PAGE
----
Thursday, November 12, 2015

Early Dem Messaging On Feds Probe Of McCleskey Questioned; Missing A Chance, Plus: Mayor Berry As A Big Spender; Any Tea Party Comment? 

There's a great deal of difference in the DNA of Dems and R's and that's being revealed in the reaction by the D's to the Federal grand jury corruption investigation of top Gov. Martinez consultant Jay McCleskey.

When former Dem Governor Bill Richardson was under federal scrutiny the GOP pounded away at him mercilessly almost daily. As a party that's been in the minority for most of its existence here, the R's have a well-developed attack gene and they use it.

On the other hand, the Dems have been fat and happy for most of their tenure, dominating most state offices and voter registration rolls. They've never really had to sharpen their knives much against the R's. Failing to do so against the Martinez/McCleskey machine cost them the governorship, the state House, the secretary of state's office and the state land office.

We asked Republican turned Democrat Greg Payne, a former ABQ city councilor, state legislator and veteran political consultant who over the years has tangled with McCleskey, to analyze the early Dem messaging on his old rival's woes:

Let's start with this statement from Joe Kabourek, Executive Director of the Democratic Party. 

“We know Governor Martinez keeps Jay McCleskey as her top advisor because he gets his hands dirty for her. Instead of focusing on her out of state donors and the special interests, Governor Martinez needs to put our New Mexican families first. We need an economy that will work for everyone, not just the wealthy few.”

That statement strays from what should be the central narrative of the Democrats. That Martinez and McCleskey are inseparable and that any corruption is theirs together. The Dem message implies that Gov. Martinez is basically okay, but she has this bad guy hanging around. Actually, the two are joined at the hip. Jay didn't get the nickname "Shadow Governor" without good cause. The Republicans were able to beat Diane Denish in 2010 by repeatedly tying her to the corruption scandals of Richardson, even though she took steps to separate herself from him. 

The Democrats have got to take any corruption charges directly to the doorstep of Martinez if they are to get maximum political benefit. Republicans know that instinctually, Democrats are going to have to learn it, or else the state House will stay in Republican hands and the state Senate could be picked off by them next year. 

Dem Party Chair Deb Haaland and Senate Majority Leader Michael Sanchez have been low-key on the McCleskey mess, apparently waiting for more developments. If the developments come that strategy will work, but if the investigation hangs out there and the Dems continue to say little, Payne says they could lose their opportunity to alter the political landscape. Maybe the Dems need to hire Holly Holm for some lessons.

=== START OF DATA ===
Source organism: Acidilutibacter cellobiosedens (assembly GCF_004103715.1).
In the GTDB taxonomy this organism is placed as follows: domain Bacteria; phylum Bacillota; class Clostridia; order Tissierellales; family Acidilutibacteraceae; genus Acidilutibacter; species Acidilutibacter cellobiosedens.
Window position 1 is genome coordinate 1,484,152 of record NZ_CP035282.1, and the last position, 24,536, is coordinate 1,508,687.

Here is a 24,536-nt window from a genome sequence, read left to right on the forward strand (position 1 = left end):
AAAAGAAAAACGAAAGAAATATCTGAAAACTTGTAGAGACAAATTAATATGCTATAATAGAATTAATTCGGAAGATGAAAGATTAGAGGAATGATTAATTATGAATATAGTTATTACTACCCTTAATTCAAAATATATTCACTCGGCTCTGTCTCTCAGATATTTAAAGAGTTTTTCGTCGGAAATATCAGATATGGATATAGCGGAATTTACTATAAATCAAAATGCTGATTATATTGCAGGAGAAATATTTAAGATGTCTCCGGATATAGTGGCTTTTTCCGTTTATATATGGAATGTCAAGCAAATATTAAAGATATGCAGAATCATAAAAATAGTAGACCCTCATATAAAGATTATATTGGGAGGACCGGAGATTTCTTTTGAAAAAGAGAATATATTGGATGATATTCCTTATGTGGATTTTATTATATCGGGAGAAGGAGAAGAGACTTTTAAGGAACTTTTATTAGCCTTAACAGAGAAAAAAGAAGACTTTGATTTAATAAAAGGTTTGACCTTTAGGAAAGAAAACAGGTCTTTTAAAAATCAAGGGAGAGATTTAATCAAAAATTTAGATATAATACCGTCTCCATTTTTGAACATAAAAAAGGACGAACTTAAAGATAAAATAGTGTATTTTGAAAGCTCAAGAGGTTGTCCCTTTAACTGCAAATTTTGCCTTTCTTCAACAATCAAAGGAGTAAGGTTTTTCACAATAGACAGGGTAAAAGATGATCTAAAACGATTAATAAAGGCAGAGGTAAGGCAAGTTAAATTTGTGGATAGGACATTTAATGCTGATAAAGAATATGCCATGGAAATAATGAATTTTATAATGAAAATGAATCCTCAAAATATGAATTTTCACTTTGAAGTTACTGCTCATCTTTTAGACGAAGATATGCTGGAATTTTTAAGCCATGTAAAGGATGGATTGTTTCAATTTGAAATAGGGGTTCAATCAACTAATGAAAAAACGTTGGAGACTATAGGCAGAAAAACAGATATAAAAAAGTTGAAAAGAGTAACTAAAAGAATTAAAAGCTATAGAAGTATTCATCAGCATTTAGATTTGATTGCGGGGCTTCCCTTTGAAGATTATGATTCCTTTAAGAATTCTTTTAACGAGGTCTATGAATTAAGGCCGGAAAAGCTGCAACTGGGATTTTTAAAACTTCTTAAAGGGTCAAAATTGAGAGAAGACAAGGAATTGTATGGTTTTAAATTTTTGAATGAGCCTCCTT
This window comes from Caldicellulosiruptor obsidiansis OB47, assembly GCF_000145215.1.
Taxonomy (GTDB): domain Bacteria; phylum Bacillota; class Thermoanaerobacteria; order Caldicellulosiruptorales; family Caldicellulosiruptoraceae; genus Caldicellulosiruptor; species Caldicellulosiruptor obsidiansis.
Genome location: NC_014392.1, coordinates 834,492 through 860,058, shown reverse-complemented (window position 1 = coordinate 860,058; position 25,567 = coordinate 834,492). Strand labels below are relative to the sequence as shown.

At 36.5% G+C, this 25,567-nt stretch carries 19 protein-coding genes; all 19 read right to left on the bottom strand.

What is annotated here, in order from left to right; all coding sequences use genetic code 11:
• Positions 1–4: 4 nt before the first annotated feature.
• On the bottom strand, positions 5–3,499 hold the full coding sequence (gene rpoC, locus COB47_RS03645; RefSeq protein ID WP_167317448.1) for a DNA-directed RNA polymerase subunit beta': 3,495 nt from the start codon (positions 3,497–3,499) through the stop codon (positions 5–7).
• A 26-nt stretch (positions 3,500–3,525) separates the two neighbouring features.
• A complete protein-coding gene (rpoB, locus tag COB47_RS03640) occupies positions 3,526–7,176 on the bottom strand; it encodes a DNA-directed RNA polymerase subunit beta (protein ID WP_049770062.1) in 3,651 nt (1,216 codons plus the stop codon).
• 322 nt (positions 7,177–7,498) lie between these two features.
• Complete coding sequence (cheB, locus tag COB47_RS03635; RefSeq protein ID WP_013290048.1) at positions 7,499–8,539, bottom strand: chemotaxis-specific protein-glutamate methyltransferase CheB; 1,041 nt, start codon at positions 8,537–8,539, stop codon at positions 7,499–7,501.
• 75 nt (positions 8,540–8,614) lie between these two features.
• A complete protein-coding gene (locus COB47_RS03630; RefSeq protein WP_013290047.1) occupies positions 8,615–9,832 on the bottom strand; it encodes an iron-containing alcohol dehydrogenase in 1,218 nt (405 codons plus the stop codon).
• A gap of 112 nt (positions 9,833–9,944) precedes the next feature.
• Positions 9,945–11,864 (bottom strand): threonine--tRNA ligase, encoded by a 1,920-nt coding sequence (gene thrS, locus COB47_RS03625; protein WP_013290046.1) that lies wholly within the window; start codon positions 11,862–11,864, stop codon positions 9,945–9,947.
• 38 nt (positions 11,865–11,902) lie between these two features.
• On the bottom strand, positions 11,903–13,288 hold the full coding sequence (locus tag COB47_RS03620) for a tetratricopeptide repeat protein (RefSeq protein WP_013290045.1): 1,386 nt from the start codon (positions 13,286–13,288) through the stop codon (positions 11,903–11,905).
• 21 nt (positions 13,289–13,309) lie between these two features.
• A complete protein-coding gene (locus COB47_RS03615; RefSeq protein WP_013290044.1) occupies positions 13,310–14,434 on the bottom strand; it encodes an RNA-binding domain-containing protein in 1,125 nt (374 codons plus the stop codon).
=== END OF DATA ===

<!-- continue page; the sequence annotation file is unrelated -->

ABQ GOP Mayor Berry seems to be turning into a big spender. First, he proposes millions for his ABQ the Plan, then it's an $100 million rapid transit plan for Central Avenue ($80 million in federal money) and now it's nearly $25 million for more convention center improvements and downtown development. Wonder how the fiscal conservatives and the Tea Party adherents in the GOP feel about all that. They're probably happy that ABQ the Plan is stalled out and the transit plan is in for some stiff challenges. The $25 million for more downtown development will be interesting to watch at the City Council. Will any of the R's raise an objection?


From the email:

Conservation Voters New Mexico (CVNM) unveiled the statewide 2015 Conservation Scorecard. . . CVNM reports the votes cast on the most critical issues affecting our air, land, water and communities during the 2015 legislative session.

Senators Howie Morales and William Soules and Representatives Georgene Louis and Javier Martinez, four of the 37 legislators who earned a 100% in the 2015 Scorecard, joined CVNM for a telephone press conference.

The average conservation score earned in the Senate in 2015 is 71%. The average conservation score earned in the House of Representatives in 2015 is 47%.

Those are all Dems, so what about the R's? CVNM says:

While no Republican legislators earned a 100% score in CVNM's Scorecard, there were Republican legislators who voted positively on key pieces of legislation in the 2015 Scorecard. For example, Sens. Kernan and Torraco, both voted positively on three pieces of conservation legislation. The legislation included: an attempt to rollback the RPS (HB 445), the extension of the solar tax credit (SB 391), and the hemp bill (SB 94).

The full legislative scorecard is here.

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